What does talking about the elephant in the room mean to you?
It’s something that was present in my life for a very long time, but never spoken about or understood. It was something that hung over me and built a wall around me. I couldn’t deceiver what it was or understand how to get rid of it. I just knew there was something there…this darkness… which I didn’t speak to anyone about. Until it got so unmanageable it over took me. Only then did that elephant become real and it was the most terrifying reality I had to face at the time. Talking about it means that “elephant” has no power over me. It no longer looms over my life or hinders me. I’m not afraid of it and I do not blame everything on it. I know what it is and I know what is real. I know what will silence it and what will feed into it.
How do you take ownership of these issues?
You own it by being open and honest about it. I’ve been diagnosed with many things in my life. I was institutionalized at a young age. It took me a long time to figure out what applied to me, through help of a health care professional, talking to people, and learning more about myself. The silver lining of these issues is I’ve learned how to take control of myself, my emotions, and my life through open discussions and mindfulness of them.
What helped you speak up about mental illness?
The three things I was diagnosed with at a young age were BPD (borderline personality disorder), bipolar, and manic depression. These diagnoses were coupled with a misunderstanding of my imbalances, along with a dependency for drugs and alcohol. I did not manage my behaviors in a constructive way during this time and I lied to myself and others on a daily basis. The only coping strategy I had at that time was numbing myself through substances and other negative behavior. I think the only time I really got honest with myself was when I got sober. I was given much more clarity on what I needed to do to live a stable and progressive life. It helped me become honest with my addictions, co-dependencies, and mental health. Because the program I am in is all about open mindedness and willingness that was the only thing I had left to get better. I had tried everything else.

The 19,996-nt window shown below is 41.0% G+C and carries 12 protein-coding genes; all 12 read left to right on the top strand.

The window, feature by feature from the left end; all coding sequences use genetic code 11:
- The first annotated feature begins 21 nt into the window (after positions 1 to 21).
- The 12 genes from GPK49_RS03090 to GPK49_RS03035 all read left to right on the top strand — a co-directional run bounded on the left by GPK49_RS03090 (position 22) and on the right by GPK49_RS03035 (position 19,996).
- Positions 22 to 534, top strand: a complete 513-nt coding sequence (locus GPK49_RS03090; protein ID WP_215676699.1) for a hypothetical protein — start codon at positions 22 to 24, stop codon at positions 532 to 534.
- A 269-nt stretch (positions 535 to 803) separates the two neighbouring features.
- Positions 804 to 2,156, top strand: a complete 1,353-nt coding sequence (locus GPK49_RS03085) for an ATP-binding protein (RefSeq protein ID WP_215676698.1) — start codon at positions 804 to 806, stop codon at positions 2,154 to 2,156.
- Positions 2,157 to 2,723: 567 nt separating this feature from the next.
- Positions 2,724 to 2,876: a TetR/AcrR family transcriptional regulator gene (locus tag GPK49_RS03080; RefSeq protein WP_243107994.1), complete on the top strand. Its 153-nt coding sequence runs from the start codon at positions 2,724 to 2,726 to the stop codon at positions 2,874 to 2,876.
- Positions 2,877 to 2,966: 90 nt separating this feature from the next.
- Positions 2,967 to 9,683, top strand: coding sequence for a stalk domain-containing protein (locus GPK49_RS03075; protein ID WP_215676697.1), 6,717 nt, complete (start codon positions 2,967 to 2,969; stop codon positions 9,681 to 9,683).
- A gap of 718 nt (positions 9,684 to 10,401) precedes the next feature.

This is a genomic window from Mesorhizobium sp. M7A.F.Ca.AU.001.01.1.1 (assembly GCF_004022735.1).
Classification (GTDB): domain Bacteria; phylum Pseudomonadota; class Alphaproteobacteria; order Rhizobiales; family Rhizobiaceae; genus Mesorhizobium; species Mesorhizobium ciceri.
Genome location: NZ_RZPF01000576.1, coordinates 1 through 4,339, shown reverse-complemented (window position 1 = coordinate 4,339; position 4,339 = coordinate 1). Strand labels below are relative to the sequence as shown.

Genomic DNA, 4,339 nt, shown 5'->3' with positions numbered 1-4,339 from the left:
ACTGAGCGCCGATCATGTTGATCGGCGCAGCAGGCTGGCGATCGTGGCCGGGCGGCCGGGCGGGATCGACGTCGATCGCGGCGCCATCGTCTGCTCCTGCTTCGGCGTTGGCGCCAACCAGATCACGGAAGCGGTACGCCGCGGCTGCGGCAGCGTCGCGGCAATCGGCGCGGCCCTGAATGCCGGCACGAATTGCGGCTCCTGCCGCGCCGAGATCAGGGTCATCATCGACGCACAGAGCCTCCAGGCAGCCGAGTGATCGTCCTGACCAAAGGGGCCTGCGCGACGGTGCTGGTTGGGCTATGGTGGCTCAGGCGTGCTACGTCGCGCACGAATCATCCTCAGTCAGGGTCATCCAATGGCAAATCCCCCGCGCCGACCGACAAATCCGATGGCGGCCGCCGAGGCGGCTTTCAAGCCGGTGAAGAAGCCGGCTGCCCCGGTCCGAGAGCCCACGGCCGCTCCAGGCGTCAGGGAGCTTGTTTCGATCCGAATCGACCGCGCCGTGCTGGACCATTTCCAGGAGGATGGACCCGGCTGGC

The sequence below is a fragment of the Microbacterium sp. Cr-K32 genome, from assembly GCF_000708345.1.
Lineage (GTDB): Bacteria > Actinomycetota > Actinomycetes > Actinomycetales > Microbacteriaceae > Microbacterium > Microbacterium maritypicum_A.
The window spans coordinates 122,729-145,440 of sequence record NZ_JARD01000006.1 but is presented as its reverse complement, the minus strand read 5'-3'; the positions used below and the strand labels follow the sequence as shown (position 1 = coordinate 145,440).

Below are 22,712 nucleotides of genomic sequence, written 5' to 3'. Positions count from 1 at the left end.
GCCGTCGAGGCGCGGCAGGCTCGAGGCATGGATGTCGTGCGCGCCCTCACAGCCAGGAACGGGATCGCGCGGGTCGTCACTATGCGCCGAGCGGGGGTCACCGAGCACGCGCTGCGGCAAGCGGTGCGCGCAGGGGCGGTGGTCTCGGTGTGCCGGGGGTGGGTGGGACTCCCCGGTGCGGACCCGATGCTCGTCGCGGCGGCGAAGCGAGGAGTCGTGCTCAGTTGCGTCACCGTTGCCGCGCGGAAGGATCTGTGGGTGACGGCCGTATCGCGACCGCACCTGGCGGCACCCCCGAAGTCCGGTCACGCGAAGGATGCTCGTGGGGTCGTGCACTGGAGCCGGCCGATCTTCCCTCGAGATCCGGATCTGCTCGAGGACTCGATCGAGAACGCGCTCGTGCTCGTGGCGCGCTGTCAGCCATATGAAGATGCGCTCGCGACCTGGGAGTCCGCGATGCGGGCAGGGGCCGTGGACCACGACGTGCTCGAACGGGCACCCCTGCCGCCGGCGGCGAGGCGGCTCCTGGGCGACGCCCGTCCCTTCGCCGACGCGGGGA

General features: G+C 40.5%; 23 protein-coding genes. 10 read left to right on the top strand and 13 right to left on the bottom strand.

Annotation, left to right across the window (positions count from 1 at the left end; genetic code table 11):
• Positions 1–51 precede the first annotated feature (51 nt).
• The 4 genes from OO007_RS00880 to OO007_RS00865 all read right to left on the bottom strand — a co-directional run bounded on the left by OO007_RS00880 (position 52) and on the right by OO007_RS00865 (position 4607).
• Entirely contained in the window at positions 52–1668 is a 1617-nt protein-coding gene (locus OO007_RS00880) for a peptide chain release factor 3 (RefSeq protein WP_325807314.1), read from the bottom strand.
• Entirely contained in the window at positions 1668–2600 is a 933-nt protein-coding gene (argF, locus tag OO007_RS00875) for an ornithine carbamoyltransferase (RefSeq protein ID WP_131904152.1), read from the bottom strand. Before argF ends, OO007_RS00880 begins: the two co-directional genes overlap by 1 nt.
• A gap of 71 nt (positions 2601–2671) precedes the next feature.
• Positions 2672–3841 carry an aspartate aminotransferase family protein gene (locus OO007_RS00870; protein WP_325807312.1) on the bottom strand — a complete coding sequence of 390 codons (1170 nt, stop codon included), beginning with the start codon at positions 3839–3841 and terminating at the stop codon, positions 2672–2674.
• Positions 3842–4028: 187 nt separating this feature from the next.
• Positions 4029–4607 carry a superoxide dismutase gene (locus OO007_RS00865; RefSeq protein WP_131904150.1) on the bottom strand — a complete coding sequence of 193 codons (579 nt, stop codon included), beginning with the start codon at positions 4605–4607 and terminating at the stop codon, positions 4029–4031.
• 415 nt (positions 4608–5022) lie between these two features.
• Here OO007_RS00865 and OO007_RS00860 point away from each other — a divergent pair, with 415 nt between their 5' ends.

What is the best advice you could give someone suffering?
The best advice I could give to some that is struggling is to stop saying you’re alone or you “feel” alone. It’s giving you affirmation that you aren’t worth it and to isolate even more. Being alone is not and will never be a real feeling. It is derived from fear, anxiety, and sadness. Its okay to recognize those are REAL feelings, from there you can work on where they are coming from and what to do to deal with them. Also, you are NOT a victim. I felt like a victim for the LONGEST time, I felt like nothing was on my side. I HATED myself for what I was and what I would always be. But I’m not special in that way. I am just another human being that must understand herself, her mental illness, her addictions, and what she TRULY needs to create stability. Find what works and what doesn’t work. Don’t use quick fixes. If you have willingness and the desperation of a drowning person you will get somewhere. I was very sick and I was killing myself. I needed to start to understand what I truly needed or I wouldn’t be around. I have found the things that keep me emotionally and spiritually sound. It’s a must for me incorporate these activities into my day to day life. I found a piece of mind through therapy, honesty, open mindedness, prayer, and a 12 step program.